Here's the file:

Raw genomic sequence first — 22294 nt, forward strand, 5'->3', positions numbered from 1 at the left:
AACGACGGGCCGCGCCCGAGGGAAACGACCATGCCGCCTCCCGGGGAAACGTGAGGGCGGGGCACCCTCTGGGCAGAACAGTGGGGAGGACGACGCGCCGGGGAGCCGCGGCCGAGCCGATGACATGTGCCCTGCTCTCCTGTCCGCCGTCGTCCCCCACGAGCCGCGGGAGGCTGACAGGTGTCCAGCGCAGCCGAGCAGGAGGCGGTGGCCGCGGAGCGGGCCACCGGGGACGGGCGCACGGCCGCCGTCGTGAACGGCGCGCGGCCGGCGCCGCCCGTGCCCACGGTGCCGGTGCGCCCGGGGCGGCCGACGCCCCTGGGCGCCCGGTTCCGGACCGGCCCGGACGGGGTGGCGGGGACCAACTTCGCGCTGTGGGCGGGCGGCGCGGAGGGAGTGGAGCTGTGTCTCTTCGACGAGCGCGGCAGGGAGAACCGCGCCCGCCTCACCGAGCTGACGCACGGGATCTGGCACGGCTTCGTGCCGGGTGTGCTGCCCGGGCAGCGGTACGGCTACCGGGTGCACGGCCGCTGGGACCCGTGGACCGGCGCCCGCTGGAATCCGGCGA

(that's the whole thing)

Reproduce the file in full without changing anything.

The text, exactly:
Raw genomic sequence first — 22294 nt, forward strand, 5'->3', positions numbered from 1 at the left:
AACGACGGGCCGCGCCCGAGGGAAACGACCATGCCGCCTCCCGGGGAAACGTGAGGGCGGGGCACCCTCTGGGCAGAACAGTGGGGAGGACGACGCGCCGGGGAGCCGCGGCCGAGCCGATGACATGTGCCCTGCTCTCCTGTCCGCCGTCGTCCCCCACGAGCCGCGGGAGGCTGACAGGTGTCCAGCGCAGCCGAGCAGGAGGCGGTGGCCGCGGAGCGGGCCACCGGGGACGGGCGCACGGCCGCCGTCGTGAACGGCGCGCGGCCGGCGCCGCCCGTGCCCACGGTGCCGGTGCGCCCGGGGCGGCCGACGCCCCTGGGCGCCCGGTTCCGGACCGGCCCGGACGGGGTGGCGGGGACCAACTTCGCGCTGTGGGCGGGCGGCGCGGAGGGAGTGGAGCTGTGTCTCTTCGACGAGCGCGGCAGGGAGAACCGCGCCCGCCTCACCGAGCTGACGCACGGGATCTGGCACGGCTTCGTGCCGGGTGTGCTGCCCGGGCAGCGGTACGGCTACCGGGTGCACGGCCGCTGGGACCCGTGGACCGGCGCCCGCTGGAATCCGGCGA